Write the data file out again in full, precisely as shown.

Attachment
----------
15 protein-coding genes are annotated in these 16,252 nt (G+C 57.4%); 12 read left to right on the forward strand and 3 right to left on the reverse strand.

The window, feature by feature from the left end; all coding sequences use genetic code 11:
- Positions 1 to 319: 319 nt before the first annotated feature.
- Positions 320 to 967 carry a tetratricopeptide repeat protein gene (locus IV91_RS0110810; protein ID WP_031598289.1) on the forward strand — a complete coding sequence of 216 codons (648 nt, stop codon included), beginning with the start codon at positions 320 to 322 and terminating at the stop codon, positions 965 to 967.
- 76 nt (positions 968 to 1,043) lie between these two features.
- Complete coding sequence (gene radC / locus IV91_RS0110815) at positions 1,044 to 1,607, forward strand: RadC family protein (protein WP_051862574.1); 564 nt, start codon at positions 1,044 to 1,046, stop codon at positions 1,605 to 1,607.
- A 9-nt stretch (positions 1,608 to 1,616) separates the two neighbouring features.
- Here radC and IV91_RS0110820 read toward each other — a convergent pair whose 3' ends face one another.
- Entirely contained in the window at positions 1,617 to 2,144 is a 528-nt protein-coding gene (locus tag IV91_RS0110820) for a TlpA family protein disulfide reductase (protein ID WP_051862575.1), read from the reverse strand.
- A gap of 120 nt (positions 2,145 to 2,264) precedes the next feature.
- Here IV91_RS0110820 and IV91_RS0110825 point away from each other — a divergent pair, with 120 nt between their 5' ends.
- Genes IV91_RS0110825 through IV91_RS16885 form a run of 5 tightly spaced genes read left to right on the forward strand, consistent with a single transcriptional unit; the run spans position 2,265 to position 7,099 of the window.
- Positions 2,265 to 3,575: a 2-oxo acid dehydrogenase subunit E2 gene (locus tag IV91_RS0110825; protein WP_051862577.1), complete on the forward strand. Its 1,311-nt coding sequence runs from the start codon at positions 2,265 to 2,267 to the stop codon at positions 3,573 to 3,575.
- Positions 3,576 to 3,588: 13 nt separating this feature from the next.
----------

15 protein-coding genes are annotated in these 16,252 nt (G+C 57.4%); 12 read left to right on the forward strand and 3 right to left on the reverse strand.

The window, feature by feature from the left end; all coding sequences use genetic code 11:
- Positions 1 to 319: 319 nt before the first annotated feature.
- Positions 320 to 967 carry a tetratricopeptide repeat protein gene (locus IV91_RS0110810; protein ID WP_031598289.1) on the forward strand — a complete coding sequence of 216 codons (648 nt, stop codon included), beginning with the start codon at positions 320 to 322 and terminating at the stop codon, positions 965 to 967.
- 76 nt (positions 968 to 1,043) lie between these two features.
- Complete coding sequence (gene radC / locus IV91_RS0110815) at positions 1,044 to 1,607, forward strand: RadC family protein (protein WP_051862574.1); 564 nt, start codon at positions 1,044 to 1,046, stop codon at positions 1,605 to 1,607.
- A 9-nt stretch (positions 1,608 to 1,616) separates the two neighbouring features.
- Here radC and IV91_RS0110820 read toward each other — a convergent pair whose 3' ends face one another.
- Entirely contained in the window at positions 1,617 to 2,144 is a 528-nt protein-coding gene (locus tag IV91_RS0110820) for a TlpA family protein disulfide reductase (protein ID WP_051862575.1), read from the reverse strand.
- A gap of 120 nt (positions 2,145 to 2,264) precedes the next feature.
- Here IV91_RS0110820 and IV91_RS0110825 point away from each other — a divergent pair, with 120 nt between their 5' ends.
- Genes IV91_RS0110825 through IV91_RS16885 form a run of 5 tightly spaced genes read left to right on the forward strand, consistent with a single transcriptional unit; the run spans position 2,265 to position 7,099 of the window.
- Positions 2,265 to 3,575: a 2-oxo acid dehydrogenase subunit E2 gene (locus tag IV91_RS0110825; protein WP_051862577.1), complete on the forward strand. Its 1,311-nt coding sequence runs from the start codon at positions 2,265 to 2,267 to the stop codon at positions 3,573 to 3,575.
- Positions 3,576 to 3,588: 13 nt separating this feature from the next.